Abstract 649: Does Chronic Increase of Glucose Uptake Cause Cardiac “glycotoxicity”?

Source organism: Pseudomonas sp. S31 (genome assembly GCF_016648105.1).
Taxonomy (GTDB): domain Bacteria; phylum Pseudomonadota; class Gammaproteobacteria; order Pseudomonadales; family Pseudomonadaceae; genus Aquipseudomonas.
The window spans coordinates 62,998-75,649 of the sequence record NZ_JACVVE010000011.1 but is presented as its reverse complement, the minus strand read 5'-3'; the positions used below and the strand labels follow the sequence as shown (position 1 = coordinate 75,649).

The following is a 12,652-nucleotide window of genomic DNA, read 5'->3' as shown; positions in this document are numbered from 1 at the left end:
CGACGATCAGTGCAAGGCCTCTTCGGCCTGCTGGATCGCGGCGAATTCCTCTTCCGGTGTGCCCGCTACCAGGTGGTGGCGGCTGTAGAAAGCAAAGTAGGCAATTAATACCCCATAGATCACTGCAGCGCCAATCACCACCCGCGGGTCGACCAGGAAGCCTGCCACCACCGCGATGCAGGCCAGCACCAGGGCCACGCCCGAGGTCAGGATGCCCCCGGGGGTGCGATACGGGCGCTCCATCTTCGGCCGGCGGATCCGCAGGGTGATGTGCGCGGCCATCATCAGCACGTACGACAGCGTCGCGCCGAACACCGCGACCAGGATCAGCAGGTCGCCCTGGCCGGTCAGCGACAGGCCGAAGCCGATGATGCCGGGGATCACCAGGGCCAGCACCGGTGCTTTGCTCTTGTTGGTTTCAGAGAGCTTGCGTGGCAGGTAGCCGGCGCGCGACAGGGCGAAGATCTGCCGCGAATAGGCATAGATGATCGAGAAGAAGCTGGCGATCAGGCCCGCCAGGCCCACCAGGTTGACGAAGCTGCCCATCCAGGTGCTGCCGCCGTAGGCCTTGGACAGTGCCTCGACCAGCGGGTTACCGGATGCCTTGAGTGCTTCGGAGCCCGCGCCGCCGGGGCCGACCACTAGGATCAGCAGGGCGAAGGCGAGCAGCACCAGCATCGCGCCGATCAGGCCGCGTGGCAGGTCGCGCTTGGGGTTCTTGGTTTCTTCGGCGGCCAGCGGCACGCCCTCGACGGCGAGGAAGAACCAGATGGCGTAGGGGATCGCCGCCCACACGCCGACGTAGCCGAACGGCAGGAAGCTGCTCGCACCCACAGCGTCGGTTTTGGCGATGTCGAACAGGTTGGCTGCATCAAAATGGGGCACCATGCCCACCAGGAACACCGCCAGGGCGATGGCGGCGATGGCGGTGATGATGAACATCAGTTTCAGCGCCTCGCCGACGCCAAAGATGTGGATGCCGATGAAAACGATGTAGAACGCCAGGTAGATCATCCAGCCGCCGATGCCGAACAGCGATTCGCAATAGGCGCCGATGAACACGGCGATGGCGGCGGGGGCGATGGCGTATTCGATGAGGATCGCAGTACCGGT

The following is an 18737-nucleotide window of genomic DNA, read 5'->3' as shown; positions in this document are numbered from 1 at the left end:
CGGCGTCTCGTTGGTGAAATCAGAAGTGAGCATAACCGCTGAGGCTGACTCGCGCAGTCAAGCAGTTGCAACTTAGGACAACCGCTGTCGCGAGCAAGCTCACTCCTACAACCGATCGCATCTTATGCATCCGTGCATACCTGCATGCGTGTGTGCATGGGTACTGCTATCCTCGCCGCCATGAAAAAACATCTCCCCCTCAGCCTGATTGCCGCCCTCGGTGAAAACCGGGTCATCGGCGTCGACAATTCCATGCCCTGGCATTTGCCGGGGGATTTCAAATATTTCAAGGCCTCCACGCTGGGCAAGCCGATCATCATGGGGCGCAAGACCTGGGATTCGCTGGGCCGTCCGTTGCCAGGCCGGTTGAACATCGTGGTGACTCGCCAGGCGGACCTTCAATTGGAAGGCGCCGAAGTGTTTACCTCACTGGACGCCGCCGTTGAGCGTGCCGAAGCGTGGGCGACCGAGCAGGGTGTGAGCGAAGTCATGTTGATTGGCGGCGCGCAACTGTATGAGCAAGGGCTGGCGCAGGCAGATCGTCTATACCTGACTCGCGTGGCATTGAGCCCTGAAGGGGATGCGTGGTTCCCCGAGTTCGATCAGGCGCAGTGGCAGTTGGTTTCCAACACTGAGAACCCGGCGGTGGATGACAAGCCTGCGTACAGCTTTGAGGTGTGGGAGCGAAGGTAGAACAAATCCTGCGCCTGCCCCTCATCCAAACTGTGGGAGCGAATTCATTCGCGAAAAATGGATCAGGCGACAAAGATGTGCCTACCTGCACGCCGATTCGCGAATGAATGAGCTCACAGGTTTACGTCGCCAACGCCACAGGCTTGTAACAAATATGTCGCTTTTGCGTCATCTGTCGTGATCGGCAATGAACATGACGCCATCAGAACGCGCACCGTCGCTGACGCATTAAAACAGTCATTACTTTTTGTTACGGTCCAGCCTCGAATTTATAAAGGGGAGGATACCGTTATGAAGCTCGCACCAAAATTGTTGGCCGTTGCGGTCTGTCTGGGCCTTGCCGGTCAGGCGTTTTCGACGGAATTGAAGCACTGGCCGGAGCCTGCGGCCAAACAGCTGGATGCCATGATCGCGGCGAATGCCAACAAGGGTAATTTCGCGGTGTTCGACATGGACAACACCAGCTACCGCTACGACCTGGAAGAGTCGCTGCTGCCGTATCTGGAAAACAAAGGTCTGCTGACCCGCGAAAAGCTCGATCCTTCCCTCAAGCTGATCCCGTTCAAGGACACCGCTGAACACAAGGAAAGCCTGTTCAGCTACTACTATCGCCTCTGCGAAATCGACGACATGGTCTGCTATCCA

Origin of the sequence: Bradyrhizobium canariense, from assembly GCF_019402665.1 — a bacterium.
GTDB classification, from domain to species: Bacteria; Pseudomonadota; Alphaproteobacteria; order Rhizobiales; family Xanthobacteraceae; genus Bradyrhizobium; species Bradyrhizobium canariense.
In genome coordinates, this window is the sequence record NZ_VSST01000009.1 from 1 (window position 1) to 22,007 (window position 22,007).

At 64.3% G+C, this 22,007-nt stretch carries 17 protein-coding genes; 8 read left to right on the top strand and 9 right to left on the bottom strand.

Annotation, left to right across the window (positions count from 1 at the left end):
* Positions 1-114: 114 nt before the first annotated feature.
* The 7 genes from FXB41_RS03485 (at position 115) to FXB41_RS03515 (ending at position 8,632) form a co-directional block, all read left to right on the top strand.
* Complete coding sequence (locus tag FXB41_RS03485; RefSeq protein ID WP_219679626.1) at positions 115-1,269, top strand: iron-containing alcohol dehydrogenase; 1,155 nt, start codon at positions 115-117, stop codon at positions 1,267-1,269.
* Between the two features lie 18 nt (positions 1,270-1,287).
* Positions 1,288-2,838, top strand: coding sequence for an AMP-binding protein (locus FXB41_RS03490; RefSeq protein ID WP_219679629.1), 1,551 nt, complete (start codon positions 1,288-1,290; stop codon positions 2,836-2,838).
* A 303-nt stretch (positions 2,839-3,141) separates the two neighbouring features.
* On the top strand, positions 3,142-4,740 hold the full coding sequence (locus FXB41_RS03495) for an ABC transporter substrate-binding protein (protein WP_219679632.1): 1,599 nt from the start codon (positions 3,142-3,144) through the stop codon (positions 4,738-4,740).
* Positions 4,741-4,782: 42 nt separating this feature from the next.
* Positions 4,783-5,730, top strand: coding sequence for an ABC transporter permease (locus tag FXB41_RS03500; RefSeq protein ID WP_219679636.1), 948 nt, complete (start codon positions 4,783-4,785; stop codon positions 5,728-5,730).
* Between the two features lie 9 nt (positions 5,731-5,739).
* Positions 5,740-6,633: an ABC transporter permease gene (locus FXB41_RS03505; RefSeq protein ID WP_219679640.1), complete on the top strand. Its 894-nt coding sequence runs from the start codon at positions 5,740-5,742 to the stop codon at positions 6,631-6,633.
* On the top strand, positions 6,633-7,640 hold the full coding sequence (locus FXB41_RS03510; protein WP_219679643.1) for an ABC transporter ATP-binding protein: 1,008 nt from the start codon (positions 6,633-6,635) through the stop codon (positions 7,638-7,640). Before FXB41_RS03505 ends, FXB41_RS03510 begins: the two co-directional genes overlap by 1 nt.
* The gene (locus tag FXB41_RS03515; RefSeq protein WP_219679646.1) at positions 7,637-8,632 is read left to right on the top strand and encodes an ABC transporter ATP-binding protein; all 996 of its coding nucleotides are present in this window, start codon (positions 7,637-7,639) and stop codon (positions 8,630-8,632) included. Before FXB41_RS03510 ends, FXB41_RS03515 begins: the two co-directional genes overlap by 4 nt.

A shift of substrate preference toward glucose in the heart is considered a reversion to fetal metabolic profile but its role in the pathogenesis of cardiac diseases is incompletely understood. We performed a 2-year follow-up study in transgenic mice with sustained high glucose uptake and utilization in the heart by cardiac-specific overexpression of the insulin-independent glucose transporter GLUT1 (GLUT1-TG). Compared to wildtype (WT) littermates, the GLUT1-TG mice showed normal survival rate and unaltered contractile function of the heart monitored by serial echocardiography and by pressure-volume studies in isolated perfused hearts in the 2-year period. When the hearts were subjected to ischemia-reperfusion, an age-related impairment in functional recovery was observed in WT; cardiac function recovered to 35% vs. 52% of the preischemic level in old (22 months) vs. young (3 months) WT hearts respectively (p<0.05). Ischemic tolerance was markedly enhanced in GLUT1-TG hearts, and importantly, the greater functional recovery in GLUT1-TG hearts was sustained at older age (83% vs. 86% for old and young GLUT1-TG, respectively, p=ns). 31P NMR spectroscopic measurement showed delayed ATP depletion, reduced acidosis during ischemia and improved recovery of high energy phosphate content in old GLUT1-TG hearts (p<0.05 vs. old WT). These differences were found to be independent of alterations in the activations of Akt and AMPK by ischemia. During reperfusion, glucose oxidation was 3-fold higher while fatty acid oxidation was 45% lower in old GLUT1-TG hearts compared to old WT (p<0.05) suggesting that the deleterious effects of excessive fatty acid oxidation during reperfusion was prevented in old GLUT1-TG hearts. Thus, these results suggest that a normal heart is capable of adapting to chronic increases in basal glucose entry into cardiomyocytes without developing “glucotoxicity”, and furthermore, life-long increases in glucose uptake result in a favorable metabolic phenotype that affords protections against aging-associated increase of susceptibility to ischemic injury.